Suddenly, ca. 700 B.C., the Greeks of Corinth and Isthmia, both less than twenty miles northeast of Mycenae, again erected large structures made of poros limestone, sawed into rectangular blocks, and laid in even courses:(23) “a striking token of the recovery of lost skills” employed half a millennium earlier,(24) Since both buildings are so early in the series of Greek temples, and follow 500 years of very meager architecture, one might expect them to be pretty “primitive”, but the excavators found both structures to be surprisingly sophisticated.(25) Since the construction of large-scale buildings of rectangular poros blocks laid in the ashlar technique seems to have ended 500 years earlier, and there seems to be no intermediate stage after the mudbrick and pebble walls, and before the erection of those two temples, it is difficult to show that they continued the Mycenaean tradition or evolved from the intervening, native Greek works. In the present overview of Greek architecture, those two temples “appeared suddenly”, as a “revolutionaryinnovation” by an ingenous, yet anonymous, Corinthian inventor.(26)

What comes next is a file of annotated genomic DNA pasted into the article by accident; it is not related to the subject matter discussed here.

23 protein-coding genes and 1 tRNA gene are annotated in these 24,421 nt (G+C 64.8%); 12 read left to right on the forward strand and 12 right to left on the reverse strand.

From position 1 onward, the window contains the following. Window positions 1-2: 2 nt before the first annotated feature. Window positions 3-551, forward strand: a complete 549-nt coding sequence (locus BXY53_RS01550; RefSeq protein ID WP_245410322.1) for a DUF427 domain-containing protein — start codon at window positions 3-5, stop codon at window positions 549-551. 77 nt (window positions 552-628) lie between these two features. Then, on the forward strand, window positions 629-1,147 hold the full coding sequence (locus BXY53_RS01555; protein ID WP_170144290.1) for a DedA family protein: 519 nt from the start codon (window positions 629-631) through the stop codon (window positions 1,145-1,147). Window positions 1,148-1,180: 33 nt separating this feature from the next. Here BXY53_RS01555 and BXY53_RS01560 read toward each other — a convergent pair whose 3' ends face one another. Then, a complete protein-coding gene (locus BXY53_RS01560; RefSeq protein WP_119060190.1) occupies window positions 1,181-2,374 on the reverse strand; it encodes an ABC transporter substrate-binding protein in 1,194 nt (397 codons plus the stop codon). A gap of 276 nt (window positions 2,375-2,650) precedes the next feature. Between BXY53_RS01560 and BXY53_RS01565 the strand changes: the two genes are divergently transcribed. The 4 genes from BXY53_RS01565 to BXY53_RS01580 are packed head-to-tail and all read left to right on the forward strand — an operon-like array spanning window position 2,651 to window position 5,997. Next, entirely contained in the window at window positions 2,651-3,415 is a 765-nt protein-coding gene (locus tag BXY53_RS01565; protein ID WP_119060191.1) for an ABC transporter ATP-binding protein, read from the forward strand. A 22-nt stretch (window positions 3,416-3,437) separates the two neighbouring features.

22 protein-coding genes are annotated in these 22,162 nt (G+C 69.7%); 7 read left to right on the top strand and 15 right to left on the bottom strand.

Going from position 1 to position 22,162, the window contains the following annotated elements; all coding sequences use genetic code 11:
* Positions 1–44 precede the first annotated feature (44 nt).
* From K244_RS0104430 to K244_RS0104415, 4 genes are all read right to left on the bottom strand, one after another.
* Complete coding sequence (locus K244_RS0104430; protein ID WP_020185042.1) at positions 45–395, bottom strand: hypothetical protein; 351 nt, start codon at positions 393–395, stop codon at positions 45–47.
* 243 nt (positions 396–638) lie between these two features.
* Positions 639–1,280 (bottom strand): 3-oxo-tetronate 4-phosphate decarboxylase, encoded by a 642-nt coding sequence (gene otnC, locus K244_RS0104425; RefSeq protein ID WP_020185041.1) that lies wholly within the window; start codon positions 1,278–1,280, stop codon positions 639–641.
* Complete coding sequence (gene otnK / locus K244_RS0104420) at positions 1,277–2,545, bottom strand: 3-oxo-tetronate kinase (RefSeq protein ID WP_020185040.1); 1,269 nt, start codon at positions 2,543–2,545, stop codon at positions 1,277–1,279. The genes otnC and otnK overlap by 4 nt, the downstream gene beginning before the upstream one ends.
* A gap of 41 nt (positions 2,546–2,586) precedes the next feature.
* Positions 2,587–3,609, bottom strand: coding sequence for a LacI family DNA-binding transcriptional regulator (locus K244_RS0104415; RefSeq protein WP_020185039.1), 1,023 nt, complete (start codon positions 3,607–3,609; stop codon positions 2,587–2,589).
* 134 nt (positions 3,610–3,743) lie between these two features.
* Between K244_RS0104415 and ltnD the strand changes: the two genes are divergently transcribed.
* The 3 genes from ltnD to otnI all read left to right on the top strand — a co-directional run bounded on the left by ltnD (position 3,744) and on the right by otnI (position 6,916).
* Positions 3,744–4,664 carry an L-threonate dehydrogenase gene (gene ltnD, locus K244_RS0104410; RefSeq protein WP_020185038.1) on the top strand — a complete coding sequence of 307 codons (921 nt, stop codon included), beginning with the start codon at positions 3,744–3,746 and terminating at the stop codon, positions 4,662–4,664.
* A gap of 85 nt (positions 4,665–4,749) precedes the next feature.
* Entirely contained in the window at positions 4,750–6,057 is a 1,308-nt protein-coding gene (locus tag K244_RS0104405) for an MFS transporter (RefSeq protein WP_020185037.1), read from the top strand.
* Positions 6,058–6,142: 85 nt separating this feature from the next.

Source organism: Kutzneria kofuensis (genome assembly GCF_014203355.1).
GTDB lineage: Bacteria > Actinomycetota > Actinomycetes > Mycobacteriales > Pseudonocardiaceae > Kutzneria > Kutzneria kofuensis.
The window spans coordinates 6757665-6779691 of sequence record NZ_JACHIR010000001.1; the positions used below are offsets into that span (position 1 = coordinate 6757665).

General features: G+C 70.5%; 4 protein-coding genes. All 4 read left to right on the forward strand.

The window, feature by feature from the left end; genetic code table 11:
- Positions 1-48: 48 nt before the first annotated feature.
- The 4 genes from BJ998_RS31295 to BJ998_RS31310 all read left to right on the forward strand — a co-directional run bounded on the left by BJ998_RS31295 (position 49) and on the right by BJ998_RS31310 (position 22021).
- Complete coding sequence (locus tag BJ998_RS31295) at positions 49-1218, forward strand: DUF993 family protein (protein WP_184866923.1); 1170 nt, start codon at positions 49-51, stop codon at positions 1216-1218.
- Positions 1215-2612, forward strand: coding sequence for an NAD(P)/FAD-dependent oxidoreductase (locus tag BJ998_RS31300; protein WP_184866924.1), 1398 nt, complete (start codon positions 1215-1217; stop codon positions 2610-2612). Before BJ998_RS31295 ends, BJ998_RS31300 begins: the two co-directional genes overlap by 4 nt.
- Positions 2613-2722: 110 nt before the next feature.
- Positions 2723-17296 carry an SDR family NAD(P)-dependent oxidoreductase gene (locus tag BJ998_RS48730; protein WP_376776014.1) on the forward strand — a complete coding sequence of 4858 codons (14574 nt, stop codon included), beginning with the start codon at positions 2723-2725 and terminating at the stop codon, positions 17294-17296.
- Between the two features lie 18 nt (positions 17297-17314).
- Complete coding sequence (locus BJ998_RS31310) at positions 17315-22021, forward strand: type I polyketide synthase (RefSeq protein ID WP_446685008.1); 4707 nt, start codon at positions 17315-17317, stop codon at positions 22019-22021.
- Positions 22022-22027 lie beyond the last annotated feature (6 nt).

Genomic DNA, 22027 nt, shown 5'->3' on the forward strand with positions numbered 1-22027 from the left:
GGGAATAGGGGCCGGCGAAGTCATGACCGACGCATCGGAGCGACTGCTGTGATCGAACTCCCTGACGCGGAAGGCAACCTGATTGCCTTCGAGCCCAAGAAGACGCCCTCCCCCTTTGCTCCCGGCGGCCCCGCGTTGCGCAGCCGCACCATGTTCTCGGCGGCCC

R.M. Cook and H. Thompson, noting that abrupt, unprecedented revival of ashlar masonry, the extreme proximity of Corinth and Isthmia to Mycenae, and the fact that some of Mycenae’s ashlar walls (e.g., at the Lion Gate) are still extant, have recently suggested that those walls at Mycenae might have inspired the seventh-century architects to return to the techniques employed, then lost, some 500 years earlier.(27) While that view has its attractions, there looms the question of whether untrained people merely gazing upon the outer faces of 500-year-old walls, constructed of rectangular stone blocks, could successfully quarry, trim, transport, lift and set new blocks in the old manner. The Mycenaean ashlar masonry only form a façade to older walls behind it, to solid rubble cores, or to earthen embankments. They did not have to bear the full weight of a roof and did not have to be perfectly plumb, since their solid backing supported them. The Mycenaean blocks were not always perfectly rectangular, and did not need to make precise joins, since only the outer face was of concern; the unseen inner faces might be left partly unworked or else splayed apart, leaving gaps to be filled with wood, rubble and clay.(28) The seventh-century blocks did not form a façade, but comprised the entire wall, only one stone thick, were perfectly rectangular, and had to join one another precisely on all contiguous faces; the walls had to be perfectly plumb to prevent collapse, and had to support heavy roofs. By ca. 700 B.C. the Greeks must have had a sizeable labor force of expert quarrymen, stone cutters, architects, engineers and masons, which seems to have arisen without any previous trace.